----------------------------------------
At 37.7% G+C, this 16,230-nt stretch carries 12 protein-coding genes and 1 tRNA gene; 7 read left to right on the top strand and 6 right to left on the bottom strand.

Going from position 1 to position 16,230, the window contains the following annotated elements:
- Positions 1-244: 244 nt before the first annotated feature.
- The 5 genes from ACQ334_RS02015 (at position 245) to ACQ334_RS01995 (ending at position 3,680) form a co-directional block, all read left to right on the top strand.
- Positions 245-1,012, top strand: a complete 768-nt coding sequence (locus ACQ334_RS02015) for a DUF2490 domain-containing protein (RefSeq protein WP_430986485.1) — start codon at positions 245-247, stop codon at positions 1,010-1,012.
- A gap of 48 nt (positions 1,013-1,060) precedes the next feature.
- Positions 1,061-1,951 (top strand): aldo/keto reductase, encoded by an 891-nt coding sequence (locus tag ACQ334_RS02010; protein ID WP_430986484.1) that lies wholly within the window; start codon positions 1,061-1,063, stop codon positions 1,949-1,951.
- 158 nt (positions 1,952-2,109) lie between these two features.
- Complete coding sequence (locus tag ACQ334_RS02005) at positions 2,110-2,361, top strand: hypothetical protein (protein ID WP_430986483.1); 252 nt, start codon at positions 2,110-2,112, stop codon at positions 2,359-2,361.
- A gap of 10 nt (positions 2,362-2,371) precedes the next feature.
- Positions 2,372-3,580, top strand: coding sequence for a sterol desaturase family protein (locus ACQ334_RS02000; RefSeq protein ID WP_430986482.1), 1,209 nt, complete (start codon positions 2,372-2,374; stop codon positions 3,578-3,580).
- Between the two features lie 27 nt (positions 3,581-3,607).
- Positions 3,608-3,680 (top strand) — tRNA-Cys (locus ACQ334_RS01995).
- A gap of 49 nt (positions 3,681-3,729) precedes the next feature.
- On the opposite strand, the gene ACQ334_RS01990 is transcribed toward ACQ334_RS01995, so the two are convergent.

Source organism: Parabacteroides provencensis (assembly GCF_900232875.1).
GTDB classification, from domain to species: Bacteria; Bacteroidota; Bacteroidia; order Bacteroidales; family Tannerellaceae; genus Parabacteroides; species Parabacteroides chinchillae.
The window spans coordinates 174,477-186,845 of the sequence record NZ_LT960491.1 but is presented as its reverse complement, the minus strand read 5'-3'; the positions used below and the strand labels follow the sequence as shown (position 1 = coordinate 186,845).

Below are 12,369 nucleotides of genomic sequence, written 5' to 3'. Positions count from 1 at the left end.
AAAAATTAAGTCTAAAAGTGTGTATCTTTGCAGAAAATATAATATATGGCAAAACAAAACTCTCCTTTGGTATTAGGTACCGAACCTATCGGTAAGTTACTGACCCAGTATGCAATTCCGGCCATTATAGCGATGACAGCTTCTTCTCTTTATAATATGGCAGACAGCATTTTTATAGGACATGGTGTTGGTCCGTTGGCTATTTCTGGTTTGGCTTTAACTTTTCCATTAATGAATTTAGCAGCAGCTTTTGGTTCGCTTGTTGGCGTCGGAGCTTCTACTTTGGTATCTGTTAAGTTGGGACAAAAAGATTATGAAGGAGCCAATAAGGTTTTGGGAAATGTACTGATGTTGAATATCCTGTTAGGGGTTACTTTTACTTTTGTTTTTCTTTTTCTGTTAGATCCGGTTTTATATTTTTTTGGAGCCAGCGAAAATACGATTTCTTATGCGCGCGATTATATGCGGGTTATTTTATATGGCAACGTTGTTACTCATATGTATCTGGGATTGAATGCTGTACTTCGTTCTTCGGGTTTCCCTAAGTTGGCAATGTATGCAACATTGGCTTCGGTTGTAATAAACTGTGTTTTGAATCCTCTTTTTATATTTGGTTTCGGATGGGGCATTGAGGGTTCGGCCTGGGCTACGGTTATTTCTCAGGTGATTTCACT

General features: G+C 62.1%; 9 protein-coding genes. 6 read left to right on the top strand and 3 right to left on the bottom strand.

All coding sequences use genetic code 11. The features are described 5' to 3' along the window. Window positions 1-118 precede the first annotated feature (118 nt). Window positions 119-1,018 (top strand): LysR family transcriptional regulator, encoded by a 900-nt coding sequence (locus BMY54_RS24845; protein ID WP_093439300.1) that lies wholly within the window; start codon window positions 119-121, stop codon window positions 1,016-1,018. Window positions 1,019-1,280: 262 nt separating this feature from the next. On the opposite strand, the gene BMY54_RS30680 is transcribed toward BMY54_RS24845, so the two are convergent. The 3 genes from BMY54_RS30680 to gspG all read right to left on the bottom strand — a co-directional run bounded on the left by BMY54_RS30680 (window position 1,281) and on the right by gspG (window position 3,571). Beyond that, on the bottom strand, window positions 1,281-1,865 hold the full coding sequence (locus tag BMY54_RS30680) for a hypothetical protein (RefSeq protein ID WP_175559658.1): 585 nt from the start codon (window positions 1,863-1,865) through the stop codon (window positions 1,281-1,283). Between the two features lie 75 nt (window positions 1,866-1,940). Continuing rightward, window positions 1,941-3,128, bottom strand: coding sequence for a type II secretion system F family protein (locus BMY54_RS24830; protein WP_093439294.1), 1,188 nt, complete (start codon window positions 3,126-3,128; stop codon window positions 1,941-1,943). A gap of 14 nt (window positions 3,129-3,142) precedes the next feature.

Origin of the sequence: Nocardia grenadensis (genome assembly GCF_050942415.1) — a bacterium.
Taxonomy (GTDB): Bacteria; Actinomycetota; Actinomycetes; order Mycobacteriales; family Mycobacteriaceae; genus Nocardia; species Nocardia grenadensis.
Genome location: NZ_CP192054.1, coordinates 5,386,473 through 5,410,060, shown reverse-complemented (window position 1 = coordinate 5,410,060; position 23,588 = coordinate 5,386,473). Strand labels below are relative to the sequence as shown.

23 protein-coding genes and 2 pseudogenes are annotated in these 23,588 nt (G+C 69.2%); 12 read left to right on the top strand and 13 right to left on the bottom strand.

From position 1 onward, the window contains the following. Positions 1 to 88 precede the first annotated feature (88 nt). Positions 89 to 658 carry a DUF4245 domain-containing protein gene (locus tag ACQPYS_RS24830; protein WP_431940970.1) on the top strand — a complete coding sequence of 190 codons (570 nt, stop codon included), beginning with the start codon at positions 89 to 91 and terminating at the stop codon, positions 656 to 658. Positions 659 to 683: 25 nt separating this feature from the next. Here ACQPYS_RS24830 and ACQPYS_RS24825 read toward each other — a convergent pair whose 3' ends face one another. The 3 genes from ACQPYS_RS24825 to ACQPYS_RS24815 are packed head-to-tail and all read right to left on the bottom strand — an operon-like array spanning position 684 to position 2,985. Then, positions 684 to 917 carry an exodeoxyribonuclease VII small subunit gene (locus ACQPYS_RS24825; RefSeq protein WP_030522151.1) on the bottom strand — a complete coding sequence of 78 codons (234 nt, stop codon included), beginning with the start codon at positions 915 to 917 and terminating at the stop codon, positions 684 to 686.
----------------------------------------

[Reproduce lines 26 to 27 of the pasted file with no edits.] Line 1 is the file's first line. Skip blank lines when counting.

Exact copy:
23 protein-coding genes and 2 pseudogenes are annotated in these 23,588 nt (G+C 69.2%); 12 read left to right on the top strand and 13 right to left on the bottom strand.

From position 1 onward, the window contains the following. Positions 1 to 88 precede the first annotated feature (88 nt). Positions 89 to 658 carry a DUF4245 domain-containing protein gene (locus tag ACQPYS_RS24830; protein WP_431940970.1) on the top strand — a complete coding sequence of 190 codons (570 nt, stop codon included), beginning with the start codon at positions 89 to 91 and terminating at the stop codon, positions 656 to 658. Positions 659 to 683: 25 nt separating this feature from the next. Here ACQPYS_RS24830 and ACQPYS_RS24825 read toward each other — a convergent pair whose 3' ends face one another. The 3 genes from ACQPYS_RS24825 to ACQPYS_RS24815 are packed head-to-tail and all read right to left on the bottom strand — an operon-like array spanning position 684 to position 2,985. Then, positions 684 to 917 carry an exodeoxyribonuclease VII small subunit gene (locus ACQPYS_RS24825; RefSeq protein WP_030522151.1) on the bottom strand — a complete coding sequence of 78 codons (234 nt, stop codon included), beginning with the start codon at positions 915 to 917 and terminating at the stop codon, positions 684 to 686.